The antimicrobial effect of calcium-doped titanium is activated by fibrinogen adsorption.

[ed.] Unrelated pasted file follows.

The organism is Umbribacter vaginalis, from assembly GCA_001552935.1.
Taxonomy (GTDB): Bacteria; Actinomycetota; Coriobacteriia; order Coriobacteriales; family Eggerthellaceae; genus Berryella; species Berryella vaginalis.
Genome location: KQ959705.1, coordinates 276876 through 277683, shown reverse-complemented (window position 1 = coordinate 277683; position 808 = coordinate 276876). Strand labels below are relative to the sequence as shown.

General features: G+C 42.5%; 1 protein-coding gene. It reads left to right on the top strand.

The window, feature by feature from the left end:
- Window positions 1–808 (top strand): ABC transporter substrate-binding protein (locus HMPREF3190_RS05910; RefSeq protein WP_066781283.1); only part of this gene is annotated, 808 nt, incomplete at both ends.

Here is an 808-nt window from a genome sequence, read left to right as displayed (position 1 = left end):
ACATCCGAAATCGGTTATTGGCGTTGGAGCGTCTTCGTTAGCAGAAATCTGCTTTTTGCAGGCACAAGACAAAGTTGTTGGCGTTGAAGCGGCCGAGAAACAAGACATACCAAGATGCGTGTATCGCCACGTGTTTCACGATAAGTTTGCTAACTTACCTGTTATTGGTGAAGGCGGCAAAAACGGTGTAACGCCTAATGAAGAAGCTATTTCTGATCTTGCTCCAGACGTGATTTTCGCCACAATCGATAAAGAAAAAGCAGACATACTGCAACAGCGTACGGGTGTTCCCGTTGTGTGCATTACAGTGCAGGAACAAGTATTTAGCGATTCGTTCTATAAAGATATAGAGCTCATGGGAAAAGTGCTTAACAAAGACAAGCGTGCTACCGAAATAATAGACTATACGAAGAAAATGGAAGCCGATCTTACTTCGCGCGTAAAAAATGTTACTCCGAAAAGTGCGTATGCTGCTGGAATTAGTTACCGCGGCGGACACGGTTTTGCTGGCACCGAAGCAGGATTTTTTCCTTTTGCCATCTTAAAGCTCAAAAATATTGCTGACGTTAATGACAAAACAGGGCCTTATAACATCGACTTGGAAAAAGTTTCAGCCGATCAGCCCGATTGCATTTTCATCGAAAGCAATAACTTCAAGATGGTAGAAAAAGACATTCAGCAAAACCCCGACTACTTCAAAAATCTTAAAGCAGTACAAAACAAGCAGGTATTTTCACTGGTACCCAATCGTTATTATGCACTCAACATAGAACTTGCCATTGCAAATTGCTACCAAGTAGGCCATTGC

Directly targeting bacterial cells is the present paradigm for designing antimicrobial biomaterial surfaces and minimizing device-associated infections (DAIs); however, such pathways may create problems in tissue integration because materials that are toxic to bacteria can also be harmful to mammalian cells. Herein, we report an unexpected antimicrobial effect of calcium-doped titanium, which itself has no apparent killing effect on the growth of pathogenic bacteria (Pseudomonas aeruginosa, Pa, ATCC 27853) while presenting strong inhibition efficiency on bacterial colonization after fibrinogen adsorption onto the material. Fine X-ray photoelectron spectroscopy and Fourier-transform infrared spectroscopy analyses reported calcium-dependent shifts of the binding energy in nitrogen and oxygen involved groups and wavenumbers in the amide I and II bands of the adsorbent fibrinogen, demonstrating that locally delivered calcium can react with the carboxy-terminal regions of the Aα chains and influence their interaction with the N-termini of the Bβ chains in fibrinogen. These reactions facilitate the exposure of the antimicrobial motifs of the protein, indicating the reason for the surprising antimicrobial efficacy of calcium-doped titanium. Since protein adsorption is an immediate intrinsic step during the implantation surgery, this finding may shift the present paradigm on the design of implantable antibacterial biomaterial surfaces.